The following is a crossover cable diagram. Ethernet crossover cables are not used that often, but they are useful for connecting computers directly together in a small home network or in a circumstance when you need to quickly get data from one PC to another. It’s important to have one around, as sooner or later you’ll need one for something. With that said, they can be expensive. We recommend making your own network cables, as they can be cheaper and you can make a cable directly to your length specifications.
The following Ethernet crossover cable diagram represents the wiring for a Cat5 and Cat5e crossover cable:
The crossover cable diagram shows the transfer and receive wires are “crossed.” This allows the computers to talk directly to each others. In normal setups you’ll use a straight-through cable, where the wires are the same on each side. Computers are able to talk to each other with straight through cables because the routers, switches and hubs do the crossover internally.
Read how to make network cables here. Be sure to mark your crossover cable with tape or a permanent marker, as it will inevitably get mixed in with your straight-through cables and make your life miserable. We recommend making three crossover cables. One can be a few feet long, the second can be around ten feet long, and a third can be as long as you want. These cables aren’t used for long runs, so several short crossover cables will be more beneficial than a single long cable.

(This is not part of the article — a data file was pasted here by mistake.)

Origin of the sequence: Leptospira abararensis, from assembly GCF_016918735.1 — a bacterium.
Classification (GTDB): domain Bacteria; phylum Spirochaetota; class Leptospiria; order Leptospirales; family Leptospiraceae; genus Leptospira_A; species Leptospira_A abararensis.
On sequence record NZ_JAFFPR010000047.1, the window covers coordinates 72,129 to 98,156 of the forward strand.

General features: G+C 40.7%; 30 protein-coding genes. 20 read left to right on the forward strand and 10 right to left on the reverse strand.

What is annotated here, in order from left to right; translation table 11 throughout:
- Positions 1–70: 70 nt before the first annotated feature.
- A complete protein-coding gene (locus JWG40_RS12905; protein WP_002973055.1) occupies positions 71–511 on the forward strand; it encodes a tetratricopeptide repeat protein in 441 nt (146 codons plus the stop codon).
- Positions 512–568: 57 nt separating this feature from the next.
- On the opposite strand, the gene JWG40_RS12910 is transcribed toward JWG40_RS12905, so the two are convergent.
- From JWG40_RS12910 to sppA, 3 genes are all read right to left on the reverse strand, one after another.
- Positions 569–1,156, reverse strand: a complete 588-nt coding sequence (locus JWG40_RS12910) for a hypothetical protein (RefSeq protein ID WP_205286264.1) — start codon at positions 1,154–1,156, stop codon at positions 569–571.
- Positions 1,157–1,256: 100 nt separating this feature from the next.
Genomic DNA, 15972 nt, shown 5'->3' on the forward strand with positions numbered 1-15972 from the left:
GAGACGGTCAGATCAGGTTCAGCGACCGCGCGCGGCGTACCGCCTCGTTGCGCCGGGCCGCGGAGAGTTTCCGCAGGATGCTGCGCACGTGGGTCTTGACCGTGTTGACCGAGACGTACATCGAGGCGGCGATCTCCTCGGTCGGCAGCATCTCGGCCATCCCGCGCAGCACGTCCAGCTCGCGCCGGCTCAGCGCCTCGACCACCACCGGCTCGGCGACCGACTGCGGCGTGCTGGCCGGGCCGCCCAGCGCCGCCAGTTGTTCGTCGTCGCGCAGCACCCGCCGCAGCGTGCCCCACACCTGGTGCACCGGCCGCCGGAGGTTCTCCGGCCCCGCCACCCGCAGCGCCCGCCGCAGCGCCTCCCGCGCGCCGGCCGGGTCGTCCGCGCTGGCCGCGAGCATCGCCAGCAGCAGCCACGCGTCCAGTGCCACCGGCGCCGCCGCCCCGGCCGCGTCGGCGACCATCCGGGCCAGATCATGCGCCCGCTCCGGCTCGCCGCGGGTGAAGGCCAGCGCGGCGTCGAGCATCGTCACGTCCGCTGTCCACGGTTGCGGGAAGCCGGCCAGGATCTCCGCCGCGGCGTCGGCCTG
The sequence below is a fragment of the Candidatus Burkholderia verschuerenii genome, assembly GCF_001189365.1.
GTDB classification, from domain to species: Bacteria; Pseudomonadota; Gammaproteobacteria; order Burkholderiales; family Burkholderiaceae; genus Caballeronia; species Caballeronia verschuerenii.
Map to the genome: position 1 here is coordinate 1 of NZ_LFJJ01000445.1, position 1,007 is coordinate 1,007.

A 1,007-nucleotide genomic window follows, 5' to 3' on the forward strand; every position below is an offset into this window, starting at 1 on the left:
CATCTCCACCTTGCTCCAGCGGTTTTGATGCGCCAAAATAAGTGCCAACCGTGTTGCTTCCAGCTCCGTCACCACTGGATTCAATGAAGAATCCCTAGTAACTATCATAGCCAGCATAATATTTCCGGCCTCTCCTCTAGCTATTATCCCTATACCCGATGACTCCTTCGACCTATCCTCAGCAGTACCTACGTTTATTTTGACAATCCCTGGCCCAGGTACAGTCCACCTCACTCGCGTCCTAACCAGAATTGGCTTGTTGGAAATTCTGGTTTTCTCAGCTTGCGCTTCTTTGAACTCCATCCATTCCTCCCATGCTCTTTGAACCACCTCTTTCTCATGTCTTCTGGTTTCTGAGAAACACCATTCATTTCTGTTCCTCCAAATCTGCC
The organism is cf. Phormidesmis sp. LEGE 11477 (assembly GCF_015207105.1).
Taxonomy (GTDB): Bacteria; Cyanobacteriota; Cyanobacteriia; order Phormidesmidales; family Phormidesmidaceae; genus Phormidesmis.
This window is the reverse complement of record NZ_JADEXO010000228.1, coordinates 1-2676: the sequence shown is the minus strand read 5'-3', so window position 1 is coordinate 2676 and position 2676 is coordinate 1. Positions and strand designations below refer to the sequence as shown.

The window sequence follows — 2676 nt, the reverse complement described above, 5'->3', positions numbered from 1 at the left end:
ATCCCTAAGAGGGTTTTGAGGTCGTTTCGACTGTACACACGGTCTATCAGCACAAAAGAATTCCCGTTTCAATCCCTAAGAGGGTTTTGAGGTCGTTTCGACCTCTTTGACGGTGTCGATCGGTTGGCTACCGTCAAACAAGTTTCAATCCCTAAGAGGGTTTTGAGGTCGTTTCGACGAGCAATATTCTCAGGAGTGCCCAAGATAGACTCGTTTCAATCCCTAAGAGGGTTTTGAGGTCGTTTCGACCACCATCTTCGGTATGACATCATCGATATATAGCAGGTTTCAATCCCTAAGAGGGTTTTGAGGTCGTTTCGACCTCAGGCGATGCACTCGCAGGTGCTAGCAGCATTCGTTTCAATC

Tools Needed To Make Your Own Crossover Cables
Use the following tools in addition to the crossover cable diagram to make your own cables.
If you have made your oven crossover cables or standard patch cables, let us know if you have any tips. The crossover cable diagram above should help you make your own cables, but if you have any questions about these crossover cable diagram instructions, let us know in the comments below.